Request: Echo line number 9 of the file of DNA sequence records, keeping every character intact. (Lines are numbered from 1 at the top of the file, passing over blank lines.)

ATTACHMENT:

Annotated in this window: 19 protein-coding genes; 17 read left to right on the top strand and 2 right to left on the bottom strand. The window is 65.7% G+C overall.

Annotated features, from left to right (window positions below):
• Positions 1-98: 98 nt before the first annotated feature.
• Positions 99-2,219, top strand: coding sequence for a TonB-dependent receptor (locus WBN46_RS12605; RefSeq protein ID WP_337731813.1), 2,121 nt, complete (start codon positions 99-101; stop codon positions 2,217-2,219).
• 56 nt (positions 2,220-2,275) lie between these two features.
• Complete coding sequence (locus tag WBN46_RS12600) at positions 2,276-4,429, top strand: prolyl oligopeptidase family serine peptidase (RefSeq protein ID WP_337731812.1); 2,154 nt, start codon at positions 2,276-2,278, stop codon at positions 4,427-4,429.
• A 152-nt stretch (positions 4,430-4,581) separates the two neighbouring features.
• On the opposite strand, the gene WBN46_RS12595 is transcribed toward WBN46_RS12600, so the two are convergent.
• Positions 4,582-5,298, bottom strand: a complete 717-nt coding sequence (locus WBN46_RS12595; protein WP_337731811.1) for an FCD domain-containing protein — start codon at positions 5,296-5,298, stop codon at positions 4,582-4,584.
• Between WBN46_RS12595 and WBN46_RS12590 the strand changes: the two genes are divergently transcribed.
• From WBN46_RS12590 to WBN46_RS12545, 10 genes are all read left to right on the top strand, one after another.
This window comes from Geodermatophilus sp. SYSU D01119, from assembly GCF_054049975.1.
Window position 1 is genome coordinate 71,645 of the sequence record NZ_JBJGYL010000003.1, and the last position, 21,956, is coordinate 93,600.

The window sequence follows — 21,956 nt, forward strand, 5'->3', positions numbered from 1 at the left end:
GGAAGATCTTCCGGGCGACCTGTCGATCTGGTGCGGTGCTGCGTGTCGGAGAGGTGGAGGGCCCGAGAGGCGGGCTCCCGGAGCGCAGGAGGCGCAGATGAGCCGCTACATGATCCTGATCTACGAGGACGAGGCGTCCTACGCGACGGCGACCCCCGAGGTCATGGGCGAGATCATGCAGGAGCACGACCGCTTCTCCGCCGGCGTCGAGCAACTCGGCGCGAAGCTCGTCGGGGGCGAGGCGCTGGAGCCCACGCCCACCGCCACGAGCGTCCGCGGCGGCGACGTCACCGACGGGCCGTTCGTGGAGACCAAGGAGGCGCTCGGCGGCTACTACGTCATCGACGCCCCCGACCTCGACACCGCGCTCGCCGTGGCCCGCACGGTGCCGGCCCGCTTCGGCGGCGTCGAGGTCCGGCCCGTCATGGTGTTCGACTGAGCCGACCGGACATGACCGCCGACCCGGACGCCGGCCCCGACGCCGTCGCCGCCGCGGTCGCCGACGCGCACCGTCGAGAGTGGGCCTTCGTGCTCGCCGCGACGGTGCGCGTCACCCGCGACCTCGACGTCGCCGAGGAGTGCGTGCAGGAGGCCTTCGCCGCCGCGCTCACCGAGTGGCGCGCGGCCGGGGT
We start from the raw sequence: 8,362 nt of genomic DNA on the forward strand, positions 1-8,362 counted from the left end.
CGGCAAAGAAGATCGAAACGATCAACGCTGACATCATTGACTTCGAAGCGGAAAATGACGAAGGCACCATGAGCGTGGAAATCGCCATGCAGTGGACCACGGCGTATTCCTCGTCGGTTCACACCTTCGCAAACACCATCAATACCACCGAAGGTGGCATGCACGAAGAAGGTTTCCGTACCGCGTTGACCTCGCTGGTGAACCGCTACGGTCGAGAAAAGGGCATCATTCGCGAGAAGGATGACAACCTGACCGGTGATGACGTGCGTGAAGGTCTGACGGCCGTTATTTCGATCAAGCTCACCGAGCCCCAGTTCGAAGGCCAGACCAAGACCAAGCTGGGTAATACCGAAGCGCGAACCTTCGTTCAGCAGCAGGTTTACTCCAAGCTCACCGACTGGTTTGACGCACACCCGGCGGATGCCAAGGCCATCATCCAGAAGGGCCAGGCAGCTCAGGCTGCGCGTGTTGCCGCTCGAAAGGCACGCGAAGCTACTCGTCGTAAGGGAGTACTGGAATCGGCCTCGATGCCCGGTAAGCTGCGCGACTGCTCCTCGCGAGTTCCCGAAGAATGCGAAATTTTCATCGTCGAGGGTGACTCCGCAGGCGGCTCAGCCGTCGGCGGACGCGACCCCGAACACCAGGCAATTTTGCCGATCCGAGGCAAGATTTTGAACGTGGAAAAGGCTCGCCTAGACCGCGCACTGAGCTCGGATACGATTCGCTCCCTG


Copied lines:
• Positions 4,582-5,298, bottom strand: a complete 717-nt coding sequence (locus WBN46_RS12595; protein WP_337731811.1) for an FCD domain-containing protein — start codon at positions 5,296-5,298, stop codon at positions 4,582-4,584.